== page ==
How Holiday Traditions Evolve As Families Grow

The EPI Team Shares Holiday Traditions

How Holiday Traditions Evolve As Families Grow: The EPI Team Shares Holiday Traditions


With winter holidays come many family gatherings, holiday parties, and endless traditions. Some traditions have been passed down for generations, while others are newly minted, but one thing is for sure, Holiday traditions are as unique to each family. 

How Are Holiday Traditions Like Business Processes?

As families grow larger, older, and farther apart, holiday traditions evolve. Just like your business must make changes to accommodate new hires, an aging workforce, or a remote team. Your business might have been following standard operating procedures to complete your daily tasks, however, with an ever-changing workforce, these procedures might need to adapt. 

Learn about some of the EPI Team’s favorite holiday traditions and how they have changed throughout the years.   

Chris Snider: We celebrate at Grandma’s house every Christmas Eve for polish Christmas called Wigilia. No meat is served and no food can be eaten until we share opłatki (a blessed dry white wafer) with loved ones. Everyone walks around the table and you break off a little piece from each other’s wafer and tell them you love them and then eat it. Grandma is 90 years old now. I have been doing this since I met my wife Denice 47 years ago. Her family was doing it way before that.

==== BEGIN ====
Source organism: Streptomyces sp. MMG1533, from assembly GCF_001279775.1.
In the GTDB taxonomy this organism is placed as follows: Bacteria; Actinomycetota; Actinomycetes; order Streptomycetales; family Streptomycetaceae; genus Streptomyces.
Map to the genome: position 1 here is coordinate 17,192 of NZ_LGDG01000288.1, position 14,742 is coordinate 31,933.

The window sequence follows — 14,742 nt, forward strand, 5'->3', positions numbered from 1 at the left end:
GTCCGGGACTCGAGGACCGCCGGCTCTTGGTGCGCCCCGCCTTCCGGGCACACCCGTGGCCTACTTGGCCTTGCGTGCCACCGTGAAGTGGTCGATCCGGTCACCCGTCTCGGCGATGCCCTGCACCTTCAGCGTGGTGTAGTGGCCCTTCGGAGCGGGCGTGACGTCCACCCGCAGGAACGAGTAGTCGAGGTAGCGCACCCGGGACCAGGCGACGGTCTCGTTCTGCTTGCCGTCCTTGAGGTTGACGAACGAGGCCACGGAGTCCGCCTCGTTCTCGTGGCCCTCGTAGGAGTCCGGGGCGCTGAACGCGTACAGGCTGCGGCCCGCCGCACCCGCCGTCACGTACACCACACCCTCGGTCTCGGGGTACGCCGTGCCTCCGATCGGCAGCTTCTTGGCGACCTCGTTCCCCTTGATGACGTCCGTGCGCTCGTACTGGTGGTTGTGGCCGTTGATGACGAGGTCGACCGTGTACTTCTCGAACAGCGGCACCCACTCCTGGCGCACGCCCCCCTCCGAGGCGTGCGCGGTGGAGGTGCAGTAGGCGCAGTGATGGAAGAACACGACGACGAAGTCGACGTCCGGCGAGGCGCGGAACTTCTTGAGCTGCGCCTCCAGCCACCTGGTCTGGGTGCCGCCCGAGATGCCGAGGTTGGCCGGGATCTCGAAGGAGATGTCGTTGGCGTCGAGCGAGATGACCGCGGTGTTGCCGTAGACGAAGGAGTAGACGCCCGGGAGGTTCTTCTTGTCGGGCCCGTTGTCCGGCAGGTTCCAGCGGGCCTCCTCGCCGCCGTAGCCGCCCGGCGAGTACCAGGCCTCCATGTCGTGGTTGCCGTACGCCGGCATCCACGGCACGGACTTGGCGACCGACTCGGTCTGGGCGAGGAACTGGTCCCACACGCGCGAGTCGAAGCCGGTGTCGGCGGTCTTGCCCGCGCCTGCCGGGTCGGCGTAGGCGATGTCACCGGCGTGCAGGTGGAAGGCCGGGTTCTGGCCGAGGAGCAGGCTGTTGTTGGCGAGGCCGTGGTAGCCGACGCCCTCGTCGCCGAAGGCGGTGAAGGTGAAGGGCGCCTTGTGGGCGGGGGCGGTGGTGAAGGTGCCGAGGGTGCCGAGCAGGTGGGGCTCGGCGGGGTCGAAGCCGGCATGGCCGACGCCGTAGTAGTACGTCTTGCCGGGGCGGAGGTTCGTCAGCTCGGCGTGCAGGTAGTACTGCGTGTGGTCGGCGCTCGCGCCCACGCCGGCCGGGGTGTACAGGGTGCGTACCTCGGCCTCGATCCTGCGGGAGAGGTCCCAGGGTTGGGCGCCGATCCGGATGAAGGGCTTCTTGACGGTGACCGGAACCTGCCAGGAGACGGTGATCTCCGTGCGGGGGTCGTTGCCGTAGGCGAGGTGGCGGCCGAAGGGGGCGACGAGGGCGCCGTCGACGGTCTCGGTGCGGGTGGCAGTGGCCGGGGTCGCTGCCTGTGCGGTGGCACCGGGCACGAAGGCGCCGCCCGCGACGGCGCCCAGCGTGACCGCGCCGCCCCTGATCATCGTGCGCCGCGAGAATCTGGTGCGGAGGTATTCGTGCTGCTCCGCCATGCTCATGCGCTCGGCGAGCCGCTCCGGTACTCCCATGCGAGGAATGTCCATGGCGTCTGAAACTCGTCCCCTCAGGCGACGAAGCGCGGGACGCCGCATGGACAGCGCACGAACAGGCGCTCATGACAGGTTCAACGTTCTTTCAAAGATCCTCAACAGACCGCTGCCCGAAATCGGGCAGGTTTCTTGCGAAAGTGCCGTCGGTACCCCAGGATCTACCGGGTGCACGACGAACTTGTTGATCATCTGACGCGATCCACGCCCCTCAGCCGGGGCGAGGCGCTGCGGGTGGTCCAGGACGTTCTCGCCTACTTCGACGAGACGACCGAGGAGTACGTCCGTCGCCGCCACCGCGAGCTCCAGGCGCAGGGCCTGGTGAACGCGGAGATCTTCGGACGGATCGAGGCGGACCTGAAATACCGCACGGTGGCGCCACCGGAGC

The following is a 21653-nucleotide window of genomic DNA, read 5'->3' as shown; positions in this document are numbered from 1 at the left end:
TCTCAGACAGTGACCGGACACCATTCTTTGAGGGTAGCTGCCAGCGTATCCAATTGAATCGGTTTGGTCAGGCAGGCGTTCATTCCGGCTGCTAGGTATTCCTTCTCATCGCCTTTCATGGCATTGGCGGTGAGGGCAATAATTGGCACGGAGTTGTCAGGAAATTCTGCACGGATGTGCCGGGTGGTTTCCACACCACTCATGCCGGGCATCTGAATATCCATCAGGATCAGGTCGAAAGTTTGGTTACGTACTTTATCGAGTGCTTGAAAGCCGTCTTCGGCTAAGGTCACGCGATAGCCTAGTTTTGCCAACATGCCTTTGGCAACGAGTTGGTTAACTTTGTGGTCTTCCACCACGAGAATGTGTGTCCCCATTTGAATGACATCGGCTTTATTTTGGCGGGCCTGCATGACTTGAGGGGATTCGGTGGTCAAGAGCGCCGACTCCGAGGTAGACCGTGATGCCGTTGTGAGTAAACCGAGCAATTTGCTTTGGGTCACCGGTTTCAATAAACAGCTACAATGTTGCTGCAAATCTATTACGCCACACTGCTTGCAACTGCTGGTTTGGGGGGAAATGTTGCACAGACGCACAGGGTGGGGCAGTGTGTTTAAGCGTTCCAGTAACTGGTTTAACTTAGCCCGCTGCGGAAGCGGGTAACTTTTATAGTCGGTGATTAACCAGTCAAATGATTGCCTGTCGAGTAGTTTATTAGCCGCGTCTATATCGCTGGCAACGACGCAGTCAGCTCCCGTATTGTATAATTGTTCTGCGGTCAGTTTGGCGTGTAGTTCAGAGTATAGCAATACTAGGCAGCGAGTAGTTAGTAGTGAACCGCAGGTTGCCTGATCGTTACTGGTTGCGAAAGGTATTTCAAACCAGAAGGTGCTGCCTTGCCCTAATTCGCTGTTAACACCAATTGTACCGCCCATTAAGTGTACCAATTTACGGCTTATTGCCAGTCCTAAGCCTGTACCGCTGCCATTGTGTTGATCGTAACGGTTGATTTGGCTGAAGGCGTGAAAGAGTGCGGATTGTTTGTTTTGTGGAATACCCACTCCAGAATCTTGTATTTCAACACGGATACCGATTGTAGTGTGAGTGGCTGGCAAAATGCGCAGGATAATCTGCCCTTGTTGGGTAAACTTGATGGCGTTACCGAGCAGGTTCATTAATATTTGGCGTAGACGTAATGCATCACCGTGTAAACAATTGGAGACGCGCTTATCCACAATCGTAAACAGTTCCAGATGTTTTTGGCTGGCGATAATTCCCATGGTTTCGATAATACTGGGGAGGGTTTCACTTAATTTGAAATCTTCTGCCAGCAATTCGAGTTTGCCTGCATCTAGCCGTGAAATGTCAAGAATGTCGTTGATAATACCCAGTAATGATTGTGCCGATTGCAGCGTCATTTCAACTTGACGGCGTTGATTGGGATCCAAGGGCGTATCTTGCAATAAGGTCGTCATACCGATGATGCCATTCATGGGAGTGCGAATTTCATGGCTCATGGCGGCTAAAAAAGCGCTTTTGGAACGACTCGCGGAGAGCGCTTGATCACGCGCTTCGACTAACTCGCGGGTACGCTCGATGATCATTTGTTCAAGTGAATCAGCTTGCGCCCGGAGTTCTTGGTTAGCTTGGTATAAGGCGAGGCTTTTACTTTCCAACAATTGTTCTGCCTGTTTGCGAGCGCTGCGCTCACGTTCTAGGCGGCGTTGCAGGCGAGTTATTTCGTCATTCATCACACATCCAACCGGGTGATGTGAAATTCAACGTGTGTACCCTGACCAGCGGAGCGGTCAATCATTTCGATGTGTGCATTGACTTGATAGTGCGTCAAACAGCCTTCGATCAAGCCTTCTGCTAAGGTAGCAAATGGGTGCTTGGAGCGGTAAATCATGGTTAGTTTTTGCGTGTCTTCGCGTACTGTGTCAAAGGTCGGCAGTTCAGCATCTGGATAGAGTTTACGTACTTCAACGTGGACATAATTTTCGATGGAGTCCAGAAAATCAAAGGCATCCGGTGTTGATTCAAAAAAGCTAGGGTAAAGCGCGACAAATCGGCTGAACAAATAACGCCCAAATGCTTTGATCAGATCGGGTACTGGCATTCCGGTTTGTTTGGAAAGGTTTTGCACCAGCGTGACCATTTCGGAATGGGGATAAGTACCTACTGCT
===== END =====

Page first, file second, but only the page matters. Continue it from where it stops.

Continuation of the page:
We also go to the Christmas Tree Farm and cut down usually six Christmas trees the Sunday after Thanksgiving. The whole family goes – Four generations now participate. We then head back to our house for leftover turkey. 

Another tradition is to hide the pickle in the Christmas tree. My wife hides a pickle in what is usually a very large tree in our family room. When the kids come over on Christmas day they search for it and have bragging rights until the next Christmas. 

Finally, My daughter and I go shopping for mom the Saturday before Christmas every year. She has “the list” and I have the credit card!  

Scott Snider: There are two Kozlowski Family Traditions, my mom’s side of the family, that really stand out to me throughout my life. These are traditions that I have been a part of for 37 years. And both extend way past that as my father, Chris, has been a part of these traditions since he met my mother nearly 47 years ago. The first is a Polish, Catholic style, and traditional Christmas Eve dinner.